Julia Vaughan Smith

What’s the difference between coaching and therapy when working with trauma?

I’m asked this question a lot so am capturing my response in this blog.  To be able to know the boundary between coaching and therapy as a coach, you need to be clear about the focus and purpose of your practice. If you are not, then you run the risk of being all things to all people and crossing a range of boundaries.  This clarity forms our contract with clients, setting the boundaries for the work. This is essential for safety and effective working.

It is important too, that we understand what trauma is and how it manifests itself.  Trauma is a lasting neuro-physiological response to profound danger, leaving feelings of lack of safety, insecurity, fear and painful vulnerability.  To survive, we develop a range of survival defence strategies or responses to the external environment. These are designed to keep the trauma feelings repressed. You can read about these in previous blogs or in my book ‘Coaching and Trauma’.  These parts, the trauma and survival selves, are fragmented unlike our healthy self which is integrated, doesn’t use survival responses, and is able to access the painful feelings without being overwhelmed. This is a self-regulating part of us, which isn’t caught up in trauma, stress and can think clearly about what is healthy for ourselves, from which we love and protect ourselves.

It is the survival self we mostly meet in coaching in ourselves and our clients.  If we are trauma informed, we understand the dynamics of trauma, survival and healthy selves. From that understanding we can prevent our own survival responses running the coaching, and thus avoid becoming entangled with clients. We are then able to place the focus of our coaching onto the healthy self of the client and support them to access these resources,  to know what they want and what they need for a healthy vital life.  In so doing, we are helping them practise being in connection with themselves.

A therapeutic approach does this and in addition, uses an appropriate and safe methodology to help clients release the locked away trauma feelings and come into contact with the reality of their experience.  In this way, it reduces the need for the survival responses as the previously cut off feelings, experience and truth are integrated with the healthy self.  This is not the function of coaching.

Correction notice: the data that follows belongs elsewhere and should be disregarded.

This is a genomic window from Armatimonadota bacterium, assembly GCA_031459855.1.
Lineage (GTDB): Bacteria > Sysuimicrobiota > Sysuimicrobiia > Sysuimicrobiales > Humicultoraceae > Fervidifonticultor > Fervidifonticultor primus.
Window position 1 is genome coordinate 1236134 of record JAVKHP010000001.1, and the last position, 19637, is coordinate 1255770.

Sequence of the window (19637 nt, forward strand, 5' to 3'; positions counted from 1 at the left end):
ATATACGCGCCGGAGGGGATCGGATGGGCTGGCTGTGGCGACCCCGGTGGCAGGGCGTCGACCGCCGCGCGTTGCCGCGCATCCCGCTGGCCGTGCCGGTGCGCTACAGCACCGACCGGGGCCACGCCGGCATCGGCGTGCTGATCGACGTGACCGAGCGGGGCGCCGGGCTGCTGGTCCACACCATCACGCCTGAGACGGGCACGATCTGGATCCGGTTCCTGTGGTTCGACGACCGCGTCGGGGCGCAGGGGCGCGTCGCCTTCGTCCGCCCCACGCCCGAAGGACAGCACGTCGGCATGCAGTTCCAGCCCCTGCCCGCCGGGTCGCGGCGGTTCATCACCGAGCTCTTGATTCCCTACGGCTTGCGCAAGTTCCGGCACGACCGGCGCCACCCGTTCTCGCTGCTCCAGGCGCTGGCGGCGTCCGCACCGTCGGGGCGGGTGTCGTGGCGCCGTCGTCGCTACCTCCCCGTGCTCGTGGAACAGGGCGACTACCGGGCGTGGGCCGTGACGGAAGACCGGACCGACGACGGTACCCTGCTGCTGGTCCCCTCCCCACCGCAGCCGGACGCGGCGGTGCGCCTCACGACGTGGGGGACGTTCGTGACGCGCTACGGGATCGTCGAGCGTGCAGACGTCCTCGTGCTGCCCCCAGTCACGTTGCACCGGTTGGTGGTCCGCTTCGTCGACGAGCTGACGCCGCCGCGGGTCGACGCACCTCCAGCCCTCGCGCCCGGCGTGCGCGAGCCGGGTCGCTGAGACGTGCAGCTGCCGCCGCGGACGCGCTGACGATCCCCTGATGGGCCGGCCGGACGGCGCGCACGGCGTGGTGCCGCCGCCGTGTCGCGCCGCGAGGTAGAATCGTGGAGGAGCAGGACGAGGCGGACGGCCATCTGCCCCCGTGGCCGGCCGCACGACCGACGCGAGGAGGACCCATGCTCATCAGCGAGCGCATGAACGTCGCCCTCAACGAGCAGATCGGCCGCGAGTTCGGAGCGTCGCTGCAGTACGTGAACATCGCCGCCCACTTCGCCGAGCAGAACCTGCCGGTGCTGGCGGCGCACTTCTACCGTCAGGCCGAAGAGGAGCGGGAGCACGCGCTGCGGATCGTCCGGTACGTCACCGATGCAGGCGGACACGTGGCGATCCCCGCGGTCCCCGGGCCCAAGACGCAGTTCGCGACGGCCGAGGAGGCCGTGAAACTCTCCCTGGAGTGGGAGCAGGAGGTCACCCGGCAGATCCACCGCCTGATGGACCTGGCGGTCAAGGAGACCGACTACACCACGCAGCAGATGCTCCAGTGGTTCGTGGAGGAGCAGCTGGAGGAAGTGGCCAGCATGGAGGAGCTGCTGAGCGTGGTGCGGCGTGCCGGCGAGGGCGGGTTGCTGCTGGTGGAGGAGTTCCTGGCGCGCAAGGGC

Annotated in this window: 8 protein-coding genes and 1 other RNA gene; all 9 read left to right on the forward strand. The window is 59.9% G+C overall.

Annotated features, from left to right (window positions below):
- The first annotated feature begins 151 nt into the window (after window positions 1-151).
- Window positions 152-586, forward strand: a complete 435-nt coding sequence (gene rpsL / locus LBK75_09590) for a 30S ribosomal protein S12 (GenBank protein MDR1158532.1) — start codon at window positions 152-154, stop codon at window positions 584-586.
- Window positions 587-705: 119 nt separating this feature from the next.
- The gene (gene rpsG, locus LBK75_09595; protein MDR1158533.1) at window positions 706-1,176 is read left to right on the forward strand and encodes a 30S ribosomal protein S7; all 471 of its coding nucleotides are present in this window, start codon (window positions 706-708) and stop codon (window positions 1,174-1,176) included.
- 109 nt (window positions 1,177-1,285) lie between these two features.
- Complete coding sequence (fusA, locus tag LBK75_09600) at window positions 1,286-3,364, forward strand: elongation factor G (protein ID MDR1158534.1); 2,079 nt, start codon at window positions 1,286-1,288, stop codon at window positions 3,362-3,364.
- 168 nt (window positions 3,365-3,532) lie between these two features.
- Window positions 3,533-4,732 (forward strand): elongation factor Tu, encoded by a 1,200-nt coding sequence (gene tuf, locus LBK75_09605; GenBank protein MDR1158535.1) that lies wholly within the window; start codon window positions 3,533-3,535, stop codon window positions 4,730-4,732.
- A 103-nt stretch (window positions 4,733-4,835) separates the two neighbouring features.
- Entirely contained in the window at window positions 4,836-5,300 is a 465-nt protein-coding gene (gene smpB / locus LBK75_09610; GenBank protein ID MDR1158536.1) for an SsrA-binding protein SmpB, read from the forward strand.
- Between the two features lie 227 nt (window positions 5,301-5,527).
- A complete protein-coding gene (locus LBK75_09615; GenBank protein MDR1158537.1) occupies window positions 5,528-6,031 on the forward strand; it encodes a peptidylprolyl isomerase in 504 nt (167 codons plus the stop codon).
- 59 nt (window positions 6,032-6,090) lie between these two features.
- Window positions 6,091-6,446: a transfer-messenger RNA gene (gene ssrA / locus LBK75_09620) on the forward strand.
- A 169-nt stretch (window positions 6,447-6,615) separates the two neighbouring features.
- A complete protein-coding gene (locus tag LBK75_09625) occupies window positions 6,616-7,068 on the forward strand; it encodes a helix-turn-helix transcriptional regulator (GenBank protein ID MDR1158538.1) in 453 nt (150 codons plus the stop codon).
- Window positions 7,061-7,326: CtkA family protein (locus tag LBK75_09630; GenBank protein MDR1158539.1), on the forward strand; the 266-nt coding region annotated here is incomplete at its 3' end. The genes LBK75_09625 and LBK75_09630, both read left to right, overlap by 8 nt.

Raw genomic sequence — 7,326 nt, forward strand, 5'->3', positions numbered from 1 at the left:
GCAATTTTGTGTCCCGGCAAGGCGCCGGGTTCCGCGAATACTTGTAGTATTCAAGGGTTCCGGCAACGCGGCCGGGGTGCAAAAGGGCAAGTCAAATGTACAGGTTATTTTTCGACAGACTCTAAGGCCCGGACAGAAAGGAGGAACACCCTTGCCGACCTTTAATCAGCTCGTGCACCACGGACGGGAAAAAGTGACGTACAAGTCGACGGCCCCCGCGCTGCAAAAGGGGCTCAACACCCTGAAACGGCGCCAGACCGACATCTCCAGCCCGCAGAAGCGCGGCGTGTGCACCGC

Coaching is not the vehicle for working with clients whose survival strategies include addictions to drugs, alcohol, gambling, shopping or sex, unless the coach has specialist training and supervision.  The same is true for clients who consistently show signs of hyper-vigilance, paranoia, or of traumatic stress (where the fight or flight responses are at a high pitch), as a coach you are also not trained to work with them. If these arise in a session, we can remain calm, help the client become better self-regulated through breathing and calming exercises to become better self-regulated, and then encourage them to think of what help they need and how they will get it. In most cases this help would be therapeutic rather than coaching, as the roots to this behaviour lie deep in our psyche.

If a client feels safe with us and talks about early trauma, for example childhood sexual or physical abuse, for the first time, we can listen actively with compassion, and be a witness to the client’s experience.  We must avoid rescuing or closing down the client, both of which are our own survival strategies. If the client wished to delve more into those memories and to access the repressed feelings associated with them, our response as a coach is to help them think through who they might do that work with.  It is not in the remit of coaching to do this work.

Coaching needs enough ‘sense of agency’ in the client to be able to work. That is, enough healthy self to be able to direct life, so clients (and coaches) are not constantly triggered and are able to protect themselves.  Where the healthy self is in retreat because of the volume of unprocessed trauma feelings, and the survival self is also rampant, this is not the context where coaching can be effective.

I recognise there are integrative practitioners, who are trained psychotherapists and coaches, and they will contract with their clients differently perhaps to cover a wider brief. However, this is not the case for most coaches.

If you are ever in doubt about the boundary with a specific client, or feel overwhelmed or concerned about any client, talk to your supervisor. Supervision is there to protect us and our clients.  It is also an essential part of our learning and development as a practitioner. It provides a forum for self-reflection and oversees the maintenance of the boundaries of our practice.

Some coaches talk about ‘wanting to work with trauma’. If you are interested in trauma, take your own trauma seriously by doing your own trauma work with an appropriate therapist.  Then do a proper accredited training. There is no safe way to skip these steps. If you do, the risks of retraumatisation and entanglement with clients is high with potentially serious consequences.

Coaches work in a trauma-informed way. Therapists work with the trauma.

I hope this helps answer that question….


Jules Vaughan Smith

May 2020


Julia Vaughan Smith  (2019)  ‘Coaching and Trauma’  Open University Press

Julia Vaughan Smith (2006)  ‘Therapist to Coach’ Open University Press

Vivian Broughton  (2014) ‘becoming your true self’  Green Balloon Publishing

Franz Ruppert (2012) ‘Trauma, fear and Love’  Green Balloon Publishing